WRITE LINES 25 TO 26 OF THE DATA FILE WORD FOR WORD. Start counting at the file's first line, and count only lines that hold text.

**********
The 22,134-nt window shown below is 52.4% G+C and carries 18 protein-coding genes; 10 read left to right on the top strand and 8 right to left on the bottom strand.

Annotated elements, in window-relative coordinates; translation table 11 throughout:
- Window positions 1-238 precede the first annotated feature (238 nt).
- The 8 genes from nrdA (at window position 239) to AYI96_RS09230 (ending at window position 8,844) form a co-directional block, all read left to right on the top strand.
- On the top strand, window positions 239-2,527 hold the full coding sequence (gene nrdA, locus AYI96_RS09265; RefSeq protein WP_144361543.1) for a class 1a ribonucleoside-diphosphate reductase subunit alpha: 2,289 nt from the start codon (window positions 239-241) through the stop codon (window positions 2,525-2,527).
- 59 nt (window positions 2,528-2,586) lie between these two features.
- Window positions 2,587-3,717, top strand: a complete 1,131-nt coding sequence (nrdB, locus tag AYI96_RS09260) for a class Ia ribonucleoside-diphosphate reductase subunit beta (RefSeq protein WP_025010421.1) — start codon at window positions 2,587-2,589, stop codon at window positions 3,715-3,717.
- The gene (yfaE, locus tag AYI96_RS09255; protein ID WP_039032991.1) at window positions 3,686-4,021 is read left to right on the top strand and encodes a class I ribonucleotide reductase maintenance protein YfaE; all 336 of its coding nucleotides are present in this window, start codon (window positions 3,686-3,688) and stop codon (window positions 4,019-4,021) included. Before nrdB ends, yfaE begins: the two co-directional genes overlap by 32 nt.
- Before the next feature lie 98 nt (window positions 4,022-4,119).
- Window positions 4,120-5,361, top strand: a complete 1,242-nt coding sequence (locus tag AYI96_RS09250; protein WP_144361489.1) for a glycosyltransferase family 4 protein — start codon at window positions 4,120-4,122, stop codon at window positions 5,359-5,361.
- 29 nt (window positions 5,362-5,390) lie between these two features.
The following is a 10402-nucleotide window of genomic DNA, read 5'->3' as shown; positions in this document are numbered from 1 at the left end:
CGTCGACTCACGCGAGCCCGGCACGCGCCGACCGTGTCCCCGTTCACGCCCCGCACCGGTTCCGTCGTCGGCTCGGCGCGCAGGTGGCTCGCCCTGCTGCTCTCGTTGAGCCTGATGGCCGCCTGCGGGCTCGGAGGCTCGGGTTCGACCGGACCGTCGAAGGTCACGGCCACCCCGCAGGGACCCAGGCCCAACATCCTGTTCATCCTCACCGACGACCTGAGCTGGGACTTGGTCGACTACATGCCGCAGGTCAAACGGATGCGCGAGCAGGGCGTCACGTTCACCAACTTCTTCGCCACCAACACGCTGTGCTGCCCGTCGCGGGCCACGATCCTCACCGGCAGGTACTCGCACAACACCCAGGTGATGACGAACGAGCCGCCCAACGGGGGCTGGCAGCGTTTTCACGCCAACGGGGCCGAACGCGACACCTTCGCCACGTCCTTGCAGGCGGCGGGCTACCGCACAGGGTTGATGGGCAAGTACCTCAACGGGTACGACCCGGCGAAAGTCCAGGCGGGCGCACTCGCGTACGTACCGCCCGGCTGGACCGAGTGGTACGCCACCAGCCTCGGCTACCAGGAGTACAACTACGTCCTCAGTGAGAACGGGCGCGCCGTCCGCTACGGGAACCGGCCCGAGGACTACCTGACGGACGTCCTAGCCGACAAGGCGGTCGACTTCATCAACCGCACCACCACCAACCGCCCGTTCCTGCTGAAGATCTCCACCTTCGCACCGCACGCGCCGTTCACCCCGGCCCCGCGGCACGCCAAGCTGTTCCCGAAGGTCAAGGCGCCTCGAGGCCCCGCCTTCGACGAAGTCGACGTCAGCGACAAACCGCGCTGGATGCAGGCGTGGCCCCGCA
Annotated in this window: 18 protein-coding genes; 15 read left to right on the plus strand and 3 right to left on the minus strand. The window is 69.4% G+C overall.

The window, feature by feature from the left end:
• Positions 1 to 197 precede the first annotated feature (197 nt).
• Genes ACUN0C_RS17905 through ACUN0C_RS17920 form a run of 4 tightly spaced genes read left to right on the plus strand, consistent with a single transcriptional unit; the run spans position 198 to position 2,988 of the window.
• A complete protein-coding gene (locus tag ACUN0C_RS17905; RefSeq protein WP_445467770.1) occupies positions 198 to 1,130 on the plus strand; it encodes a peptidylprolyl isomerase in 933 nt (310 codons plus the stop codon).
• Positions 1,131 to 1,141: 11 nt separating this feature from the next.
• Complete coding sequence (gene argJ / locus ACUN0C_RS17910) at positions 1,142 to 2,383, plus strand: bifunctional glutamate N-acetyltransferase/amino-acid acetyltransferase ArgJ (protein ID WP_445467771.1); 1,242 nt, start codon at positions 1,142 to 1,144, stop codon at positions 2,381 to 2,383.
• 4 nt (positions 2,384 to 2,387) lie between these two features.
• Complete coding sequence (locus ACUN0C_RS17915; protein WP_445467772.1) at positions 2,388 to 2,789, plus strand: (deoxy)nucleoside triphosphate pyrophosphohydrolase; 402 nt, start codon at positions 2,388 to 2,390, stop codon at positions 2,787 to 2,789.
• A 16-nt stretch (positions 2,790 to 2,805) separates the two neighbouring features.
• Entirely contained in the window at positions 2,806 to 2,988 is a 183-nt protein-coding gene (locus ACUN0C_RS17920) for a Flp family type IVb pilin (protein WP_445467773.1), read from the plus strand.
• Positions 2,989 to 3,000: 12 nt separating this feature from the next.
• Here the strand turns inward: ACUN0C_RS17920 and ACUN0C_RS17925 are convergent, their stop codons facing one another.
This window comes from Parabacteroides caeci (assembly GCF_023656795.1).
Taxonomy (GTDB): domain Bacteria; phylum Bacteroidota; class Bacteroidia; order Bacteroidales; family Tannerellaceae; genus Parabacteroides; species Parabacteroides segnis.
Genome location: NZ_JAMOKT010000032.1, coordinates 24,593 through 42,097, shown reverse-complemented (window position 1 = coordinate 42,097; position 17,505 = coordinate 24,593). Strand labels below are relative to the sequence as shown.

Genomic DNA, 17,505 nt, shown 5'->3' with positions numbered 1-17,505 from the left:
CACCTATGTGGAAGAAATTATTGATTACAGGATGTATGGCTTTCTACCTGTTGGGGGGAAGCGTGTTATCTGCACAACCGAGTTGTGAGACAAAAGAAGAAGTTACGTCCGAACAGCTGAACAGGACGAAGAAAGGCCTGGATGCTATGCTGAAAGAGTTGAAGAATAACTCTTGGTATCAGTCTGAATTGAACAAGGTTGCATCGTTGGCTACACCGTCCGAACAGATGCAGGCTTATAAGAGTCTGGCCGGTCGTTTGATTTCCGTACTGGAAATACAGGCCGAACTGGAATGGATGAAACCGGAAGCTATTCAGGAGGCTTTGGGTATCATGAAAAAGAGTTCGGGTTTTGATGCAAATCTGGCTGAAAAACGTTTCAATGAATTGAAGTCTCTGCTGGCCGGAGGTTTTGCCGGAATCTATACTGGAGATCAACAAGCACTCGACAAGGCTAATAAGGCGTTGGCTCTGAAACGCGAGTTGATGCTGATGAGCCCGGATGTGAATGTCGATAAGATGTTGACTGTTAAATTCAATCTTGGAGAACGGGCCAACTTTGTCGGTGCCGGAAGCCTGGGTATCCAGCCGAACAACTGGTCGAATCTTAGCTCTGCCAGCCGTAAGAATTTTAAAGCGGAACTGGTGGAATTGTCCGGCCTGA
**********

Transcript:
• Positions 2,989 to 3,000: 12 nt separating this feature from the next.
• Here the strand turns inward: ACUN0C_RS17920 and ACUN0C_RS17925 are convergent, their stop codons facing one another.